Self-taught am I, and the god has planted in my heart all manner of lays, and worthy am I to sing to thee as to a god.
THESE WORDS, TRANSLATED from Homer's Odyssey, are those of the Public Orator at Cambridge University: the occasion, the bestowal of an honorary degree on Elgar.1 With this eulogy, academe aptly enough bestowed the accolade of academic respectability on one who never took the academic route to attain it.
In the first of my three MT articles on Elgar and academicism (Summer 2005) I fitted the term 'academicism' to my present purpose by narrowing its scope: it would refer to an academy of music or other educational institution, and to the pedagogical content of any institutional course in music. I retain this definition as I embark on my last article, but will find it useful - for reasons that will become evident - to view a wider spectrum of opinion too. The meaning of 'academic' has shifted and picked up tributary nuances over time. The term appears in the Elgarian literature, and was a hot subject of debate in the first half of the 20th century, as well as subsequently.
To explore its current implications, I sounded out some 24 fellow musicians, drawn from the ranks of musicologists, performers and conductors. For this exercise, views were invited on the meaning of the term 'academic' as applied to a musical work. A list of part-definitions was offered, which respondents were to weight on a prescribed scale. The following elements of meaning found most favour, in the given order:
(1) Showing a scholarly discipline;
(2) Carrying a whiff of the textbook;
(3) Excessively formal;
(4) Lacking imagination;
(5) Without much surface allure;
(6) Rigidly uncompromising in its working-out;
(7) Displaying procedures or structures more evident to the eye than to the ear;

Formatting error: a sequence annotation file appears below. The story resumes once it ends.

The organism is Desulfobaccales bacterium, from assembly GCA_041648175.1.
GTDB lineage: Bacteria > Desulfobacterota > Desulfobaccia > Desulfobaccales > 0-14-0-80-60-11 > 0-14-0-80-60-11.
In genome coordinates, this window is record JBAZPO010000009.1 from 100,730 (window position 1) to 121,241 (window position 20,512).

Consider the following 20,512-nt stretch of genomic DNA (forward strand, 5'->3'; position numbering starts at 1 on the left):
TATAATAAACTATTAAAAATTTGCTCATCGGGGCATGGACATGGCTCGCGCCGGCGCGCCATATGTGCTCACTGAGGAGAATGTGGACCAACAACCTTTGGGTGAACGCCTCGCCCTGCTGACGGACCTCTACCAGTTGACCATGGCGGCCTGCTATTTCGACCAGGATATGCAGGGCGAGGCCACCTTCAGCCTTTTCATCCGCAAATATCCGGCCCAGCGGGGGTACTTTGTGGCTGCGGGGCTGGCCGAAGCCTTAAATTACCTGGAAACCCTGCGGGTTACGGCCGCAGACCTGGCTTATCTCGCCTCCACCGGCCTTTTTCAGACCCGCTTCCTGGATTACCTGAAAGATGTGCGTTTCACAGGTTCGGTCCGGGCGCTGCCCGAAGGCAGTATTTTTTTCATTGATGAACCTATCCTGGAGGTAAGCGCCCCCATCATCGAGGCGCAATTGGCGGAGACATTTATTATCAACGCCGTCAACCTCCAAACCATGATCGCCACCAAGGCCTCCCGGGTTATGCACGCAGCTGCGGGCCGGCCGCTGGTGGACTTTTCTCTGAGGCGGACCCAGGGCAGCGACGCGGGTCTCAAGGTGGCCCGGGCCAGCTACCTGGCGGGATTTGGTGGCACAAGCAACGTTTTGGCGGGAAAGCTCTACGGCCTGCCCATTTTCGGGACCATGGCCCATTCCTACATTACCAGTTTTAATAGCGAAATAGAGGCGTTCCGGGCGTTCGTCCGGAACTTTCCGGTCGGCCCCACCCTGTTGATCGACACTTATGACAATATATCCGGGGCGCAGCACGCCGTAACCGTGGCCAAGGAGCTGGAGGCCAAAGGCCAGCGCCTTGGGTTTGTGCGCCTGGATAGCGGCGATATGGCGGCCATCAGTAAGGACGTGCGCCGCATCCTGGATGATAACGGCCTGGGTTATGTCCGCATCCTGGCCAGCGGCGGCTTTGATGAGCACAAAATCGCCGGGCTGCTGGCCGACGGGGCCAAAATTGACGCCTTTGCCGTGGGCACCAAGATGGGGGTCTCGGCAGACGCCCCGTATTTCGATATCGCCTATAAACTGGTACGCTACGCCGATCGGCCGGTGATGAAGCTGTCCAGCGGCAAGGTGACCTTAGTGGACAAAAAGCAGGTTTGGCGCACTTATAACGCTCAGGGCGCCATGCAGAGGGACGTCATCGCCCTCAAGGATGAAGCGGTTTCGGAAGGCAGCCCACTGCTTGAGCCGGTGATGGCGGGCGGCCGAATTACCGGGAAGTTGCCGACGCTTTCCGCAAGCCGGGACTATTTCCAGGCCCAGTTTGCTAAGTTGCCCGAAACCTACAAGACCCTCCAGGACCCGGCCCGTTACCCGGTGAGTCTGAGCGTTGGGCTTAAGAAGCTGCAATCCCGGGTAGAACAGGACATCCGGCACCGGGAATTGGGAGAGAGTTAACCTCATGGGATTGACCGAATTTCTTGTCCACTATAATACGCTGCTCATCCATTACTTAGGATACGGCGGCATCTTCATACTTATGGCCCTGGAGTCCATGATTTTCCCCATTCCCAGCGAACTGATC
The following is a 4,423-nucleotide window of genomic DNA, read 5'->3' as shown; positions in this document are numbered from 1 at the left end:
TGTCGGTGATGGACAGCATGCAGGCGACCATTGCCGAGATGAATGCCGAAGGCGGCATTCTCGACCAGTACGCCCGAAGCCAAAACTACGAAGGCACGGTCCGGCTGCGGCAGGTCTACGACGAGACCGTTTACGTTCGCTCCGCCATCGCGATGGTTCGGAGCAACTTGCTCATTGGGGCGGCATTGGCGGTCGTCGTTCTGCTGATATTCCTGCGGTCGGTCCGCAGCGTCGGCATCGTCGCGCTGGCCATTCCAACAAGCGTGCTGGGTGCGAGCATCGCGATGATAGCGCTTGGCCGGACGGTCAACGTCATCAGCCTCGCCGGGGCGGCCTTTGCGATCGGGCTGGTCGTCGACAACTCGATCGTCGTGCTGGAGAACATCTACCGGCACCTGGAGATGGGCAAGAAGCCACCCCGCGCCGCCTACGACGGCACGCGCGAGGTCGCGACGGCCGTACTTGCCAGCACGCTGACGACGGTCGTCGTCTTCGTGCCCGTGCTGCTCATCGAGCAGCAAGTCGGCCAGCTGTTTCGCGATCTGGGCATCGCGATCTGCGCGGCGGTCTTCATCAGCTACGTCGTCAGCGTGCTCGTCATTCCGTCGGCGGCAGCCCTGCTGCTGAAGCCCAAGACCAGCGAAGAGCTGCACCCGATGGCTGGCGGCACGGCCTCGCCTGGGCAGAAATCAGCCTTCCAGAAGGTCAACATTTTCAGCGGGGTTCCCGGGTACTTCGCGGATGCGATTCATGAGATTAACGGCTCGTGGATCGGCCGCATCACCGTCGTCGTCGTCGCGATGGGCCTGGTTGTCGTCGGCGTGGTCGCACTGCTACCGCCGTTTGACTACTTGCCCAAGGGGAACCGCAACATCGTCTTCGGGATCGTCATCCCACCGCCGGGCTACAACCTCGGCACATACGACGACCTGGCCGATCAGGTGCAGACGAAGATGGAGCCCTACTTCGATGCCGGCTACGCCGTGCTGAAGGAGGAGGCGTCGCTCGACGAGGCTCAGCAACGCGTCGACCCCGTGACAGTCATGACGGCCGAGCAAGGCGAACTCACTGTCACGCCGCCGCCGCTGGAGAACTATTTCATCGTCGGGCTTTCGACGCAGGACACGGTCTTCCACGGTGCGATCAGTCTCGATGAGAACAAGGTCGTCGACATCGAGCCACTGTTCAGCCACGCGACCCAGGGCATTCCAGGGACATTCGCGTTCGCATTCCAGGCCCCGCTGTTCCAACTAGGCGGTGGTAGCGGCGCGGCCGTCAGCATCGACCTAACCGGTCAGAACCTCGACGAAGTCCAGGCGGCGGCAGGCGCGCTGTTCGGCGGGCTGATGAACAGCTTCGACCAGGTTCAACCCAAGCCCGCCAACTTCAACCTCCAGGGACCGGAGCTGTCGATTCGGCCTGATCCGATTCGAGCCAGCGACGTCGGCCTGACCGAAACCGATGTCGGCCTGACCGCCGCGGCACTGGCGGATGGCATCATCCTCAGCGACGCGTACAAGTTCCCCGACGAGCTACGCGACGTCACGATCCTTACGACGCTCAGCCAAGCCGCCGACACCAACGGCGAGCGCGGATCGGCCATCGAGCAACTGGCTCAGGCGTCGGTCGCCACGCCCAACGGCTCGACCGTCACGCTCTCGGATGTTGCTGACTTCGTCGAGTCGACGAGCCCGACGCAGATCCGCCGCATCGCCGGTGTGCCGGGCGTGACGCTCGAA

(8) Incorporating the 'devices' (e.g. augmentation, inversion, canon, invertible counterpoint).
Of these definitions, 1 and 8 may be regarded as neutral or positive: the remainder all have negative resonances, or suggest a lack of balance between rigour and appeal. Among further part-definitions proposed by respondents, 'accomplished rather than inspired' was a typical example: another colleague put it as 'craftsmanlike but lacking a vital spark'. In these instances, we would presumably be right to interpret 'accomplished' and 'craftsmanlike' as positives, offset by the negatives stated. Craftsmanship, then, is appreciated, so long as imagination, spark and allure are also present. There is clearly a negative tendency in the way we use the term today, a tendency more marked among our colleagues in the USA.
Graham Sadler added to his reply an historical perspective:
It would be interesting to know when the current pejorative use of 'academic' with regard to music came about. The great Franco-Netherlanders C.1500, with their displays of astonishing contrapuntal ingenuity, would surely have been puzzled by it. So would a craftsman-composer like Bach. I am aware of a shift in 'popular' perception in early 18th-century France. Rameau, for example, was dubbed 'savant' and 'géomètre' by those who could not accept that a learned theorist could be a true creative artist. (A parallel is the British habit of regarding intellectuals as being too clever by half.) In Rameau's case, of course, it was not so much self-conscious displays of contrapuntal skill as his 'recherché' harmony that came in for criticism. Even so, I believe that such criticism was part and parcel of the current shift in the way that composers were perceived - no longer as mere craftsmen but as inspired 'artists'.
In Elgar's time, academicism - with a somewhat pejorative meaning-was clearly associated with academies. 'The tendency of academies to breed academicism is well known,' wrote Parry.2 Academicism was, for him, 'systématisation [...] stiffened into formality': it reflected a point of view that allowed theory (that is, abstractions unrelated to what composers actually do) to precede practice. …